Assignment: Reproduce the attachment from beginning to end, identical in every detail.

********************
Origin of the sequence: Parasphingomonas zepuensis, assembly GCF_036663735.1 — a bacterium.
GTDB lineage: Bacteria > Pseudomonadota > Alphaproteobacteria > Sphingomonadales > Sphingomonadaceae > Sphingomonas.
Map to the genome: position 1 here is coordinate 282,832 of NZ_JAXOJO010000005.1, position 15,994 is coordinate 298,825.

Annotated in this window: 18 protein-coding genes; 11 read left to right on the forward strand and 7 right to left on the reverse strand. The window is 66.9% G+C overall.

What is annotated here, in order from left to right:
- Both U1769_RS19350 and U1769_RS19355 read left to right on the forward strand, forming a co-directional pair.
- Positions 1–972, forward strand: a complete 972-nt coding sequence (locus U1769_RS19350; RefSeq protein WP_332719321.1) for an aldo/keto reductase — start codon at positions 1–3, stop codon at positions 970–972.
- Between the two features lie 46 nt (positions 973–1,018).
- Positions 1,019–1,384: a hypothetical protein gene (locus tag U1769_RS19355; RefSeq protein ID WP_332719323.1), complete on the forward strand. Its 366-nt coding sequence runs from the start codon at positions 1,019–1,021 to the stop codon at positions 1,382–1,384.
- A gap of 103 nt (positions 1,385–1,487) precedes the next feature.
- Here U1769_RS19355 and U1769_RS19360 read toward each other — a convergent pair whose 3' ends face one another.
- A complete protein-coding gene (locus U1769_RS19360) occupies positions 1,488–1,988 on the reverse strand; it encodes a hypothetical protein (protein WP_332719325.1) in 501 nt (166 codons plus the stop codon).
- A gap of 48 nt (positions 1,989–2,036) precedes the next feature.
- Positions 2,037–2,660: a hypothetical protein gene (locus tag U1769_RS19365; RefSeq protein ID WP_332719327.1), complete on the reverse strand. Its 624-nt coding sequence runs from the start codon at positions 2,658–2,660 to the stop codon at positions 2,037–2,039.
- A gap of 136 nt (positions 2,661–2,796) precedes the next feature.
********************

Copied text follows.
Origin of the sequence: Parasphingomonas zepuensis, assembly GCF_036663735.1 — a bacterium.
GTDB lineage: Bacteria > Pseudomonadota > Alphaproteobacteria > Sphingomonadales > Sphingomonadaceae > Sphingomonas.
Map to the genome: position 1 here is coordinate 282,832 of NZ_JAXOJO010000005.1, position 15,994 is coordinate 298,825.

Annotated in this window: 18 protein-coding genes; 11 read left to right on the forward strand and 7 right to left on the reverse strand. The window is 66.9% G+C overall.

What is annotated here, in order from left to right:
- Both U1769_RS19350 and U1769_RS19355 read left to right on the forward strand, forming a co-directional pair.
- Positions 1–972, forward strand: a complete 972-nt coding sequence (locus U1769_RS19350; RefSeq protein WP_332719321.1) for an aldo/keto reductase — start codon at positions 1–3, stop codon at positions 970–972.
- Between the two features lie 46 nt (positions 973–1,018).
- Positions 1,019–1,384: a hypothetical protein gene (locus tag U1769_RS19355; RefSeq protein ID WP_332719323.1), complete on the forward strand. Its 366-nt coding sequence runs from the start codon at positions 1,019–1,021 to the stop codon at positions 1,382–1,384.
- A gap of 103 nt (positions 1,385–1,487) precedes the next feature.
- Here U1769_RS19355 and U1769_RS19360 read toward each other — a convergent pair whose 3' ends face one another.
- A complete protein-coding gene (locus U1769_RS19360) occupies positions 1,488–1,988 on the reverse strand; it encodes a hypothetical protein (protein WP_332719325.1) in 501 nt (166 codons plus the stop codon).
- A gap of 48 nt (positions 1,989–2,036) precedes the next feature.
- Positions 2,037–2,660: a hypothetical protein gene (locus tag U1769_RS19365; RefSeq protein ID WP_332719327.1), complete on the reverse strand. Its 624-nt coding sequence runs from the start codon at positions 2,658–2,660 to the stop codon at positions 2,037–2,039.
- A gap of 136 nt (positions 2,661–2,796) precedes the next feature.